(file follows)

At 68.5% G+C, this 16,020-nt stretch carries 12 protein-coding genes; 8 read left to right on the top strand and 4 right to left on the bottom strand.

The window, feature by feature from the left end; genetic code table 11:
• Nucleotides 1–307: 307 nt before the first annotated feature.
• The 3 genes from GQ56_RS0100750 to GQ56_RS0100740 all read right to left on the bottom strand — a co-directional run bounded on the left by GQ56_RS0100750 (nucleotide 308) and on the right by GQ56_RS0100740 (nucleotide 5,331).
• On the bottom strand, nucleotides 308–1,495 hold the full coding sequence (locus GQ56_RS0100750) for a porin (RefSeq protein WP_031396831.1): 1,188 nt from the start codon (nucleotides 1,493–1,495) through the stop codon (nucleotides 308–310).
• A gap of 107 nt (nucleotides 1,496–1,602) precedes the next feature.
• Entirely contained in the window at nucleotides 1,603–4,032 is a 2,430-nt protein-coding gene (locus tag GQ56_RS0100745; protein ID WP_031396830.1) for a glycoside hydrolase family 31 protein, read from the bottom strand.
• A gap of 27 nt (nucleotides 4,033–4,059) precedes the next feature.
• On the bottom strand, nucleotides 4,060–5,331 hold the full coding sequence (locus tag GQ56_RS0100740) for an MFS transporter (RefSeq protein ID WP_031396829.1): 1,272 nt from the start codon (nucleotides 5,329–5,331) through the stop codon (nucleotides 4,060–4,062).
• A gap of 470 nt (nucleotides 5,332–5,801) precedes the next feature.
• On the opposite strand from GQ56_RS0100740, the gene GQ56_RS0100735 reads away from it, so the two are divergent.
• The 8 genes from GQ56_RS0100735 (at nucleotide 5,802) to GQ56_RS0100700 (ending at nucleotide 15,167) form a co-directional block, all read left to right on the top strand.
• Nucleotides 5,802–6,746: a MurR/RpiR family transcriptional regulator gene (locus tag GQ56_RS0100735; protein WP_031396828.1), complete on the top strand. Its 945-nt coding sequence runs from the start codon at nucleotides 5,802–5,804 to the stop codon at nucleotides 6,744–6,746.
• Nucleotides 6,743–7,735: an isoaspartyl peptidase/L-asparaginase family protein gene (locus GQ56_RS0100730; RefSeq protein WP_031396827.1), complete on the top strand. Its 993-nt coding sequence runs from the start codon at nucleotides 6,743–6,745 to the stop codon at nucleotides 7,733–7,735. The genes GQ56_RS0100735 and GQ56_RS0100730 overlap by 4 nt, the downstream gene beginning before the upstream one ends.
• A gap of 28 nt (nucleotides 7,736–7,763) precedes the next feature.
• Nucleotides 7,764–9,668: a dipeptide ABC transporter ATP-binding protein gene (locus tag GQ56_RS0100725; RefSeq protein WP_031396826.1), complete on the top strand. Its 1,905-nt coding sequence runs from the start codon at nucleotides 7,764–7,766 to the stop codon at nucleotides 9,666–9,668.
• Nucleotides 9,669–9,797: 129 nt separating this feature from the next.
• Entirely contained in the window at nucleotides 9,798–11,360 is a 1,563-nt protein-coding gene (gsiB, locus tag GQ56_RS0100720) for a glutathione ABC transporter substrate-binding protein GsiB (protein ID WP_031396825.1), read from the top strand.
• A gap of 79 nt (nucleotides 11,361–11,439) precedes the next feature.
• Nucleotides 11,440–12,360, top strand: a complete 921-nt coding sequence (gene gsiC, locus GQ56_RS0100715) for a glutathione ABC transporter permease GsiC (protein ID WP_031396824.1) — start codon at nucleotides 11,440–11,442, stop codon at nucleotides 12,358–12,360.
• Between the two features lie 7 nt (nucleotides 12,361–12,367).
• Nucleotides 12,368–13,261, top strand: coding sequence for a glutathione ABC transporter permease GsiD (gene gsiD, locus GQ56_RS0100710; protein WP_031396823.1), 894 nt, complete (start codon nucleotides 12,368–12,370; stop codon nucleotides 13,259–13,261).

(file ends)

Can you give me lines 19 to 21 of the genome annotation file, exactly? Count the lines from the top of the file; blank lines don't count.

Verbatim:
• A gap of 79 nt (nucleotides 11,361–11,439) precedes the next feature.
• Nucleotides 11,440–12,360, top strand: a complete 921-nt coding sequence (gene gsiC, locus GQ56_RS0100715) for a glutathione ABC transporter permease GsiC (protein ID WP_031396824.1) — start codon at nucleotides 11,440–11,442, stop codon at nucleotides 12,358–12,360.
• Between the two features lie 7 nt (nucleotides 12,361–12,367).